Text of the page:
SLAC scientists recover their systems at ATF

by Rika Takahashi

Janice Nelson and Glen White from SLAC National Accelerator Laboratory in the US are the first overseas scientists to visit KEK after the earthquake.


The 12-GeV upgrade of Jefferson Lab’s CEBAF accelerator

The US laboratory accelerator is doubling its electron beam energy to address forces at work in protons and neutrons

by Leah Hesla

Last month Jefferson Lab, instrumental in developing SCRF technology for the ILC, took a critical step in a five-year upgrade of its CEBAF accelerator. Once complete, the machine will be able to accelerate electron beams to energies of up to 12 GeV, allowing researchers to chart, with ever greater depth and resolution, the map of the nucleon.

Director's Corner

Science Diplomacy

by Barry Barish

To a very large extent, science has no boundaries. The research we perform, the discoveries we make, the collaborations we forge, and even the teaching we do is universal. As a result, science and scientists offer a unique window for understanding and collaboration with each other, advancing both science and what is referred to as science diplomacy.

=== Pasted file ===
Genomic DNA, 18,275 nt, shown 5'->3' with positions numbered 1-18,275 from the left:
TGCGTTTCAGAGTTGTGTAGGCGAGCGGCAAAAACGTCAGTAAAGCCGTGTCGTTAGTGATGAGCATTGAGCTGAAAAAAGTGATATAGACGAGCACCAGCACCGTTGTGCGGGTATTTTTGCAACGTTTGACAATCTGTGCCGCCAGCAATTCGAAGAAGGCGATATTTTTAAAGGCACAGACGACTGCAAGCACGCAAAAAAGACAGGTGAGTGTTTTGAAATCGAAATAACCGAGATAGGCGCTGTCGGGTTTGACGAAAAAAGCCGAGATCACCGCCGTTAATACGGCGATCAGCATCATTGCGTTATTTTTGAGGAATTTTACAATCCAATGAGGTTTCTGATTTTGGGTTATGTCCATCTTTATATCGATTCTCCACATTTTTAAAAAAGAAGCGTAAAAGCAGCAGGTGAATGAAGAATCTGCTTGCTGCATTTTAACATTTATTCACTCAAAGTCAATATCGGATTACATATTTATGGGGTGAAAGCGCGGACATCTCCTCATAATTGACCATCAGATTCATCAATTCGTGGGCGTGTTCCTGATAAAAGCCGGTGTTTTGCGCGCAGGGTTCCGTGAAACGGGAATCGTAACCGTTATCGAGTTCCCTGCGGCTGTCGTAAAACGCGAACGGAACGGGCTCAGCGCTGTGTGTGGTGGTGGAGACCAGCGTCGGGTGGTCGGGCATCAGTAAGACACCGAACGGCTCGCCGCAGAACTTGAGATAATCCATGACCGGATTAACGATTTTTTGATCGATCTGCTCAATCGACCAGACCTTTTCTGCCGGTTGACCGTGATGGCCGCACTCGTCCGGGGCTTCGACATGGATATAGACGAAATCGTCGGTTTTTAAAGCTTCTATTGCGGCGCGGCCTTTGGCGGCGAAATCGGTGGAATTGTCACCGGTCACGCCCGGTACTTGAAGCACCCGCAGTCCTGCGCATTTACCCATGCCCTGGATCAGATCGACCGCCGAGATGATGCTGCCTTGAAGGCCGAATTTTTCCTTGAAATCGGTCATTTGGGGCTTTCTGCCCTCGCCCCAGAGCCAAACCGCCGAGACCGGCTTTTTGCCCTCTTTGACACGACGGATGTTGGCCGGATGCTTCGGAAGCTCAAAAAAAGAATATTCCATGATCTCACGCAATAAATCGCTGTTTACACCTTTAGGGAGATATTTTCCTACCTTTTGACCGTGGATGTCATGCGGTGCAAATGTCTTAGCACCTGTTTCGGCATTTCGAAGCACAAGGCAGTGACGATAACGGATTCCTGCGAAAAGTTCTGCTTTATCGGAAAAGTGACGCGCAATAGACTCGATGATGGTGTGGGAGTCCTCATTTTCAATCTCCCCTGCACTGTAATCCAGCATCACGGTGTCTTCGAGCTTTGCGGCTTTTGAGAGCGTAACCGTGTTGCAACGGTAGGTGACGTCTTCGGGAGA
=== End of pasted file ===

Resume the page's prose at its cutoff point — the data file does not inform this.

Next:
Image of the week

Secretary of Energy Steven Chu speaks at Fermilab

Image: Reidar Hahn

United States Secretary of Energy Steven Chu discusses the importance of fundamental research at a public lecture on 2 June at Fermilab. Read about his talk.

In the News

  • from
    7 June 2011
    Last month reported that physicists from CERN’s ALPHA experiment had trapped 309 atoms of antihydrogen for 1000 s – smashing their previous record of 38 atoms trapped for one-fifth of a second. Now we can reveal that the team’s success has brought it extra funding that, in part, will allow two new antimatter experiments to be built, as well as a new source of antiprotons.
  • from BBC News
    6 June 2011
    Scientists have succeeded in trapping atoms of anti-hydrogen for more than 15 minutes.
  • from New Scientist
    1 June 2011
    If physicists weren’t jumping up and down with excitement in April at the announcement that an unknown particle had been glimpsed at Fermilab, they are now.